lid zi gelinden
Limb to limb, as if they were glued together!
sôse gelîmida sîn
• Both charms have similar patters; they begin with a brief description of a
mythological context, which parallels the situation of the present speaker.
The magic which worked for the gods is then invoked for the speaker of the
charm.
Tacitus’s Germania
• First detailed account of Germanic tribes
and their beliefs.
• Written in Latin by Roman politician and
historian Tacitus (55 - c.120 CE) with
probable first-hand acquaintance with
Germanic tribes.
• Tacitus considered the Germans to be the
most dangerous, and therefore the most
important of Rome’s enemies.
• Text of Germania can be found easily with
an internet search. Recommended reading.
Tacitus’s Germania
• Germanic tribes praised for their personal virtues,
loyalty, honesty, bravery, fidelity; their few vices
included drunkenness (beer) and lethargy.
• Vigorous “noble barbarian” image contrasted
strongly with his condemnation of Roman vice
and self-indulgence.
• Describes Germans as a pure race, fair-skinned,
blue-eyed, with red-blonde hair (often painted a
fiery red)!
• A peasant-warrior culture, with heroic world view,
living in small towns and farming villages.
Religion in Germania
• Original God Tuisto (from root of “two”) begat:
• Mannus (man), who begat:
• Ingaevones, Hermiones and Istavones (three
leading tribal groups?)
• Tiu (=Roman Mars, god of war–same linguistic root
as Zeus!)
• Donar (=Roman Hercules, strongest of the gods)
• Wodan (=Roman Mercury, chief god of Germans)
• Nerthus (=Isis, fertility goddess with cult following)
• Alci (twin gods, =Roman Castor and Pollux)
Religion in Germania
• Germanic gods “beyond good and evil.”
• Personal bond of mutual service, trust and loyalty.
• Strong concept of fate, determining the lives of
men and gods alike.
• No permanent temples; gods worshiped in sacred
outdoor places, groves, springs, lakes.
• Animal and human sacrifices mentioned; Germans
very superstitious, but not more so than Romans!
• Runes and lots used to tell fortunes.
Die Völkerwanderung
The Migration of Peoples
• Germanic tribes spread beyond their borders
and overrun the Roman Empire.
• Traditional date for the beginning is 375
C.E. with the appearance of the Huns from
central Asia, who pressured the Germanic
tribes from the east.
• Actually, many earlier, smaller migrations
such as Cimbri and Teutoni several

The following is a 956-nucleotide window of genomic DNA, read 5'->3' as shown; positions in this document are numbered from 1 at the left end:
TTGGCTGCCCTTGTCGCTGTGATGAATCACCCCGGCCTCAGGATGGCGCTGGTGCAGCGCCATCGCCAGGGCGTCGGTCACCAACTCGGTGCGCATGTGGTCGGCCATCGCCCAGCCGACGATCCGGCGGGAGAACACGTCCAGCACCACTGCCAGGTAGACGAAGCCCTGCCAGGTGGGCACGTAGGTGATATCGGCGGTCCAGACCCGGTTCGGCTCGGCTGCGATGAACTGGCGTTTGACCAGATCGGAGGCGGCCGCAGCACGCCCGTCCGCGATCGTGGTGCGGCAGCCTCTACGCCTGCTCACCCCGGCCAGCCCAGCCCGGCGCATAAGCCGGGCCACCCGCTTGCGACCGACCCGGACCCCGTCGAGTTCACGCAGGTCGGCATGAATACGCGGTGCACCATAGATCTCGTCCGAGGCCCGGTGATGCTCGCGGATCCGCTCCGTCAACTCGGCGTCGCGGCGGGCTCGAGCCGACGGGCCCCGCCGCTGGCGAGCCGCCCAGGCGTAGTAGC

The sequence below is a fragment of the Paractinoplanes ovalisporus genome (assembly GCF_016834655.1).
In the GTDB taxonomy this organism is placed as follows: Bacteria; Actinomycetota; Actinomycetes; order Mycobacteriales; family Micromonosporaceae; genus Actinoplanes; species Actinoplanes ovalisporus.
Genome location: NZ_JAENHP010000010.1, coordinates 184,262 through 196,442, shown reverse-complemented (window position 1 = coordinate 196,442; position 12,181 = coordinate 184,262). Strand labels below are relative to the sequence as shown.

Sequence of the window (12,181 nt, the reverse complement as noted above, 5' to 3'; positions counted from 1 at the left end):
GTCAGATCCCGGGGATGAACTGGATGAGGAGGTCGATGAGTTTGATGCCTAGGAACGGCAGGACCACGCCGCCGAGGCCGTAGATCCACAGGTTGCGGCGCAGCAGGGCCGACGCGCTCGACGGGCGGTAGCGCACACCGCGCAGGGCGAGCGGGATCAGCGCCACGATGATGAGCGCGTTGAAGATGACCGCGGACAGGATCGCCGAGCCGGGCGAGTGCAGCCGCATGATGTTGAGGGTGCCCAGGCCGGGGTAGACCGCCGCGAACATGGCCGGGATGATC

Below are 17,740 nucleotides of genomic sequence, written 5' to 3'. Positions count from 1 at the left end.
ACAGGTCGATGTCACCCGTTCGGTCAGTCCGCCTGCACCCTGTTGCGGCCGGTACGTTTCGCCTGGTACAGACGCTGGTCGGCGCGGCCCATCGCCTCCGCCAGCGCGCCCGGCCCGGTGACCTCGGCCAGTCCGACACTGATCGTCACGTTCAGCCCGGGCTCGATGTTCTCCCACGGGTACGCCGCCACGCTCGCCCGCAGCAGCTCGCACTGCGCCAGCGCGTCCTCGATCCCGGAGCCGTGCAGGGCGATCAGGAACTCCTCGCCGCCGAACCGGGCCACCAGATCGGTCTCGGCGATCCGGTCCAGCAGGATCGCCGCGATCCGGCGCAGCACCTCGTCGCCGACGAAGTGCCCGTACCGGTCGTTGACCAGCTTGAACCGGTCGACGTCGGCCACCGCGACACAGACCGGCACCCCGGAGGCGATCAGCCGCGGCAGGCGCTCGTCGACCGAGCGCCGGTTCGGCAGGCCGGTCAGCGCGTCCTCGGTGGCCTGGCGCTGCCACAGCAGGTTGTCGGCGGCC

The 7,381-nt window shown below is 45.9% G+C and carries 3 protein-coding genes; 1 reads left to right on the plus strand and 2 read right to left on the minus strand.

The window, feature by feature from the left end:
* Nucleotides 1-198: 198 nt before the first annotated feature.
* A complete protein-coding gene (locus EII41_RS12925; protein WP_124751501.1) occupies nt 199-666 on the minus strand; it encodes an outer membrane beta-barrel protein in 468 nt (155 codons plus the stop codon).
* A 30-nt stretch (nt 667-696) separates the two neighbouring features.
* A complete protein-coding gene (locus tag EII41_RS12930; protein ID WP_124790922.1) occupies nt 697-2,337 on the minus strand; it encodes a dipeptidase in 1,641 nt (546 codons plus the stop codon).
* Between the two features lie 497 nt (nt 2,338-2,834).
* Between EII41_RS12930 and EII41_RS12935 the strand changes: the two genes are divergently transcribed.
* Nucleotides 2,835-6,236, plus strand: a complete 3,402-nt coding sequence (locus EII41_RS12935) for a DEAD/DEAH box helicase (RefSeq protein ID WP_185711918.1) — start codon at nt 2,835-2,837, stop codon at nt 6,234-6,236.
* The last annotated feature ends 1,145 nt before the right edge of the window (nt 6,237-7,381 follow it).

centuries earlier.
Tribes of the Völkerwanderung
Angles and Jutes, from northern Denmark to Britain
Saxons and Frisians, from north Germany to Britain
Franks, from central Germany to France
Burgundians, from south Sweden to Belgium and France
Langobards, from Sweden to central Europe to north Italy
Ostrogoths, from Gotland in Sweden, to east Europe, to Italy
Visigoths, from Sweden to central Europe, to France and Spain
Vandals, from Sweden to France and Spain on to north Africa
Suebi, from central Germany to Spain and Portugal
Thuringer, to central Germany
Allemanni, to south Germany, Switzerland
Bavarians and Marcomanni, to southeast Germany, Austria
Many other smaller tribes were absorbed into these groups or
simply vanished during these years.
A brief Gothic History I.
• Ostrogoths, Visigoths and Vandals were East
Germanic-speaking tribes from Sweden that
settled in southeastern Europe, near Bulgaria.
• Contact with Eastern Roman Empire led in 341 to
the conversion of the Visigoths to Christianity
through the missionary Ulfilas.
• He translated the bible into their Gothic language,
the first and best documented record of an early
Germanic language.
• Ulfilas was an adherent of Arianus (256-336 in
Constantinople, declared heretic at Council of
Nicaea in 325). “Aryan” = Christian sect.
A Brief Gothic History II.
• Pressure from the Huns from 375-455 CE
forced these tribes into conflict with Rome.
• 378 CE Visigoths overrun Roman army at
Adrianople, devastating defeat, beginning
of the end of Roman Empire.
• Visigoths continue west, sack Rome in 410,
on to Spain where a Visigothic kingdom
lasts until 711, when they were defeated by
Islamic (Moorish) forces from Africa.
A Brief Gothic History III.
• Ostrogoths defeated by Huns, but recover quickly
after Attila is defeated by combined RomanGermanic force at Catalaunian Fields (451) and
dies on wedding night to German girl Ildico (453).
• Scirian chieftan Odovacar deposes the last Roman
Emperor in 476 CE, end of the Roman Empire.
• Theoderic of Verona (Dietrich von Bern)
Ostrogothic chieftain, assassinates Odovacar in 489,
rules all of Italy from Ravenna until 526.
• Many legends are recorded about the exploits of
Theoderic and his dealings with the Huns and with
other Germanic tribes.
The Lay of Hildebrand
• Part of a larger cycle of heroic songs about
Theoderic of Verona.
• Fragment represents the absolute beginning of
recorded German literature.
• Written in Old High German by two monks in
monastery in Fulda around the year 810, under
Charlemagne (Frankish king).
• Hildebrand a famous “Degen” (Thane) of
Theoderich.
• Warrior honor code, heroic tragedy
• Form of alliteration known as “Stabreim”
Hildebrandslied
The language dates to
around 800 in Old High
German (probably a
Langobard dialect).
The Lay of Hildebrand
Ik gihorta dat seggen,
dat sih urhettun ænon muotin:
Hiltibrant enti Hadubrant untar heriun tuem.
sunufatarungo iro saro rihtun,
garutun se iro gudhamun, gurtun sih iro suert ana,
helidos, ubar hringa, do sie to dero hiltiu ritun.
Hiltibrant gimahalta, Heribrantes sunu, — her uuas heroro man,
ferahes frotoro — her fragen gistuont
fohem uuortum, hwer sin fater wari
fireo in folche,
"eddo hwelihhes cnuosles du sis.
ibu du mi enan sages, ik mi de odre uuet,
chind in chunincriche. chud ist mi al irmindeot."
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Review of Lecture 1 - Texas Tech University